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Prospects for Denuclearization in the DPRK: Dim or Dimmer?

By Travis Lindsay | April 21, 2016

Photo: AFP/AFP/Getty Images

The prospects for a denuclearized DPRK have been in steady decline since the first nuclear crisis in 1993, and as of 2016 the chances for denuclearization are seemingly at an all-time low. The implementation and apparent enforcement of UNSC resolution 2270, specifically with regards to participation by the PRC, will likely not be a fundamental game-changer that modifies the Kim Jong-un regime’s calculus in the international community’s favor.

The DPRK’s decreasing likelihood to denuclearize can be seen as a function of its elapsed time as a nuclear weapons state as well as domestic political constraints. First, the longer it holds its nuclear stockpile, the less likely the DPRK becomes to trade that stockpile away. The regime has built credibility and national pride around its nuclear deterrent, essentially conflating its nuclear capabilities with both juche ideology and the byungjin line. That credibility and reliance on nuclear weapons’ necessity as a political crutch will only increase as more time elapses since the DPRK’s first detonation. Further, it is important to note that Kim Jong-un inherited a de facto nuclear weapons state when he assumed power in 2011. That the Young Leader is either amenable or politically able to reverse his nuclear policy back to the 1990’s status quo is a remote possibility.

Second, it is necessary to view the prospects for denuclearization through the lens of North Korea’s domestic political context. The major landmarks of denuclearization have occurred during periods of relative political stability within the DPRK. The 1994 Agreed Framework was negotiated while Kim Il-sung was relatively healthy, and had already allowed Kim Jong-il to build a patronage network that would ensure a smooth succession. The Six Party Joint Statements were negotiated and enforced up until a time that roughly coincided with Kim Jong-il’s 2008 stroke. If we view political stability in the DPRK as a requisite for progress on denuclearization, an estimation of Kim Jong-un’s current political position leads us to believe that the chances for a breakthrough are exceedingly low. Constant political purges show that the Young Leader is still in the process of consolidating power, and that nearly constantly heightened tensions and brinkmanship do not speak towards secure and flexible leadership.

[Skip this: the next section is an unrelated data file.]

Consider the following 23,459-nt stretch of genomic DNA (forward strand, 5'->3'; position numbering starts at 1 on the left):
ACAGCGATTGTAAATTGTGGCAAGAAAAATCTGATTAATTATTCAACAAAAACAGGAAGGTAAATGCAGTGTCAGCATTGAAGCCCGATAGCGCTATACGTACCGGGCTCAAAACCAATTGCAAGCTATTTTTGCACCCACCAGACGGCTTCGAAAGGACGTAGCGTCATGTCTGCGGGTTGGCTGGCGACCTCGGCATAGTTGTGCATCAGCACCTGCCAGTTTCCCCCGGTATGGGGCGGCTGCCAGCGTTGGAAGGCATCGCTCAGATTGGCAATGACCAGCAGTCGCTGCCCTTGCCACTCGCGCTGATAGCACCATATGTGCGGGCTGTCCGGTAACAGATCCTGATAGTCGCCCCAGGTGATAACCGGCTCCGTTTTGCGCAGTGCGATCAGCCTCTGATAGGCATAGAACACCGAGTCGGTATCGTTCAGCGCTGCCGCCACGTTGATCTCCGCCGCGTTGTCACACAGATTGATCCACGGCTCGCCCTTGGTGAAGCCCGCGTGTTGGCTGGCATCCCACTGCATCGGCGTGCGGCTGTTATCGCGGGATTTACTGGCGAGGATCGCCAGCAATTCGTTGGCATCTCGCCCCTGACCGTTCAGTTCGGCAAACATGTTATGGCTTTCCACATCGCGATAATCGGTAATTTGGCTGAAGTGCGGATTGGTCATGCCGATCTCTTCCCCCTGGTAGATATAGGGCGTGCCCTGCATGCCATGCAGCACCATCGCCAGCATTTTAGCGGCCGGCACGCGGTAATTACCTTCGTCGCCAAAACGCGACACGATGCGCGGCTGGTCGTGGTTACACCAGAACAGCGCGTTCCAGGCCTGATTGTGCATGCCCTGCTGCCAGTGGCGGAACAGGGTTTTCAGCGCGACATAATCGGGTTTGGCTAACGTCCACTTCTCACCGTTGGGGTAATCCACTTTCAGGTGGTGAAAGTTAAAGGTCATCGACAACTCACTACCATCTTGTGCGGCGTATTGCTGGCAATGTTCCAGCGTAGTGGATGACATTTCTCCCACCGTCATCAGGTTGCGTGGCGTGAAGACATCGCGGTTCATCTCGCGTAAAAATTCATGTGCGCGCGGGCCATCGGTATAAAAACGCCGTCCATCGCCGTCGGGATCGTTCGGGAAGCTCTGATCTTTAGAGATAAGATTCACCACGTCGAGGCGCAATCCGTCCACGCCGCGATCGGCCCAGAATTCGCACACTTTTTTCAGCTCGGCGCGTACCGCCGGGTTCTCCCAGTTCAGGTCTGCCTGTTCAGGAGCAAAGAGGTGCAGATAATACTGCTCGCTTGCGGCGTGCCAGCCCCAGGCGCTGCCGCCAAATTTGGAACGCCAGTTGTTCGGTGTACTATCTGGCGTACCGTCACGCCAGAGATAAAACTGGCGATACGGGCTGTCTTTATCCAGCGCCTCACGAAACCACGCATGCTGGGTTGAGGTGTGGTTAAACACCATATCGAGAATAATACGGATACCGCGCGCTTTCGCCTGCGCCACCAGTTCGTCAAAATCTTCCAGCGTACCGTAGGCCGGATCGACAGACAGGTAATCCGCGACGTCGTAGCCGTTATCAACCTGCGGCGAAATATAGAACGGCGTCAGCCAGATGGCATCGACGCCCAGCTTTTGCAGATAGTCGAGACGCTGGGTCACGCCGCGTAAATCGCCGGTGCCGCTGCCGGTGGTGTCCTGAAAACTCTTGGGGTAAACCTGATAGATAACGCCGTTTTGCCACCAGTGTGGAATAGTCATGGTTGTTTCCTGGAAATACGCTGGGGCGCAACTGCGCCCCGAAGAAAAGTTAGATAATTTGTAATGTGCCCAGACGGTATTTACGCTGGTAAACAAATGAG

This brings us to the issue of UNSC resolution 2270, perhaps the most effective, severe, and credible sanctions regime in recent history. The obvious rationale for these sanctions is that a financially constricted regime may calculate that the overwhelming consequences of its nuclear program are not worth its benefits. Therefore, it could begin to seriously consider negotiating away its nuclear program with the right incentives. While the level of pressure on the regime may be unprecedented, it is important to note that the DPRK regime has almost never responded to coercion and threats with sincere negotiations. The sanctions will almost definitely increase pressure on Kim Jong-un - ultimately destabilizing his core constituencies, imperiling the survival of the Kim regime, and lowering the regime’s willingness to negotiate. Stakeholders on all sides of UNSC 2270 may see this new sanctions coordination as possible history in the making if they finally alter the DPRK’s nuclear calculus. A more sober evaluation sees this newest sanctions regime as another round of history repeating itself, with the prospects for peaceful denuclearization in the DPRK in the face of increased sanctions as more remote than ever.



Travis Lindsay is a 1st Year student at GPS studying International Politics. His interests include energy security, comparative politics in East Asia, and US foreign policy in the Middle East. After GPS, Travis hopes to work in the think tank world.


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